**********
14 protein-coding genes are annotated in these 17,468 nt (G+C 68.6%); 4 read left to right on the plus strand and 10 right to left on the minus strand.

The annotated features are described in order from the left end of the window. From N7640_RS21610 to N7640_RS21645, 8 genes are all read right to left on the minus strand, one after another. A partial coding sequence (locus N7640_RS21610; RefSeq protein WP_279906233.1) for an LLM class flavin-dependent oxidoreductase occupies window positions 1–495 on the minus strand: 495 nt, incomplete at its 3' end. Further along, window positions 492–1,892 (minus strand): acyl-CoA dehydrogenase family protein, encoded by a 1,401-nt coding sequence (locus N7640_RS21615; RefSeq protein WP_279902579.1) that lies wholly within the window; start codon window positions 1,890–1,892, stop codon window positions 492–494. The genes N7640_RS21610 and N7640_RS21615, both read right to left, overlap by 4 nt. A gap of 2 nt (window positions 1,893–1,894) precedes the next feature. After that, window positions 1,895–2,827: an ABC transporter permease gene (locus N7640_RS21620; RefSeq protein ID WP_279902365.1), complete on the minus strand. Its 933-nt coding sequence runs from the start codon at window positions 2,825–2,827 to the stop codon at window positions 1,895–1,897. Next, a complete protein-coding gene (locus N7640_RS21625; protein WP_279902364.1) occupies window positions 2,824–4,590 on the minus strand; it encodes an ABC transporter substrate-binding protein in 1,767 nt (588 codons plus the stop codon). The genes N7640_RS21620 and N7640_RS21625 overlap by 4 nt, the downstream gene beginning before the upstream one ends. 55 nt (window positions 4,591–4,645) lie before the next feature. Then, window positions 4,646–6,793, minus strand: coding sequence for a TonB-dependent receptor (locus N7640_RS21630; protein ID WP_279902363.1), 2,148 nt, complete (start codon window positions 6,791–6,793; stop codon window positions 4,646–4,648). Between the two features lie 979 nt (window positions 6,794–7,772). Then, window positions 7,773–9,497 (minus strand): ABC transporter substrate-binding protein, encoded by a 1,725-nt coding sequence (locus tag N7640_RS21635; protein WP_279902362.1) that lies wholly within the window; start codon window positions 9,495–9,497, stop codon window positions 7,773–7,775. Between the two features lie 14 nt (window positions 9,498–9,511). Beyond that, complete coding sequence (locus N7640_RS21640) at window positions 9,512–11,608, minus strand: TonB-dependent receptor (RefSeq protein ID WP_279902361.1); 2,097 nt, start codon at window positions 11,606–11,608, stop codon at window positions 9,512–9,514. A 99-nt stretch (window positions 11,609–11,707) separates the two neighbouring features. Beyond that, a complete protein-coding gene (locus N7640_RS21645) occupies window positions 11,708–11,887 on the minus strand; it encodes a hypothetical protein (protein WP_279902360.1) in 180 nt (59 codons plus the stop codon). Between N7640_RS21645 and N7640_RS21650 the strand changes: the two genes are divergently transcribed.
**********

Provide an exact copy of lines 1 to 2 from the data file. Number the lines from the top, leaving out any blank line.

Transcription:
14 protein-coding genes are annotated in these 17,468 nt (G+C 68.6%); 4 read left to right on the plus strand and 10 right to left on the minus strand.

The annotated features are described in order from the left end of the window. From N7640_RS21610 to N7640_RS21645, 8 genes are all read right to left on the minus strand, one after another. A partial coding sequence (locus N7640_RS21610; RefSeq protein WP_279906233.1) for an LLM class flavin-dependent oxidoreductase occupies window positions 1–495 on the minus strand: 495 nt, incomplete at its 3' end. Further along, window positions 492–1,892 (minus strand): acyl-CoA dehydrogenase family protein, encoded by a 1,401-nt coding sequence (locus N7640_RS21615; RefSeq protein WP_279902579.1) that lies wholly within the window; start codon window positions 1,890–1,892, stop codon window positions 492–494. The genes N7640_RS21610 and N7640_RS21615, both read right to left, overlap by 4 nt. A gap of 2 nt (window positions 1,893–1,894) precedes the next feature. After that, window positions 1,895–2,827: an ABC transporter permease gene (locus N7640_RS21620; RefSeq protein ID WP_279902365.1), complete on the minus strand. Its 933-nt coding sequence runs from the start codon at window positions 2,825–2,827 to the stop codon at window positions 1,895–1,897. Next, a complete protein-coding gene (locus N7640_RS21625; protein WP_279902364.1) occupies window positions 2,824–4,590 on the minus strand; it encodes an ABC transporter substrate-binding protein in 1,767 nt (588 codons plus the stop codon). The genes N7640_RS21620 and N7640_RS21625 overlap by 4 nt, the downstream gene beginning before the upstream one ends. 55 nt (window positions 4,591–4,645) lie before the next feature. Then, window positions 4,646–6,793, minus strand: coding sequence for a TonB-dependent receptor (locus N7640_RS21630; protein ID WP_279902363.1), 2,148 nt, complete (start codon window positions 6,791–6,793; stop codon window positions 4,646–4,648). Between the two features lie 979 nt (window positions 6,794–7,772). Then, window positions 7,773–9,497 (minus strand): ABC transporter substrate-binding protein, encoded by a 1,725-nt coding sequence (locus tag N7640_RS21635; protein WP_279902362.1) that lies wholly within the window; start codon window positions 9,495–9,497, stop codon window positions 7,773–7,775. Between the two features lie 14 nt (window positions 9,498–9,511). Beyond that, complete coding sequence (locus N7640_RS21640) at window positions 9,512–11,608, minus strand: TonB-dependent receptor (RefSeq protein ID WP_279902361.1); 2,097 nt, start codon at window positions 11,606–11,608, stop codon at window positions 9,512–9,514. A 99-nt stretch (window positions 11,609–11,707) separates the two neighbouring features. Beyond that, a complete protein-coding gene (locus N7640_RS21645) occupies window positions 11,708–11,887 on the minus strand; it encodes a hypothetical protein (protein WP_279902360.1) in 180 nt (59 codons plus the stop codon). Between N7640_RS21645 and N7640_RS21650 the strand changes: the two genes are divergently transcribed.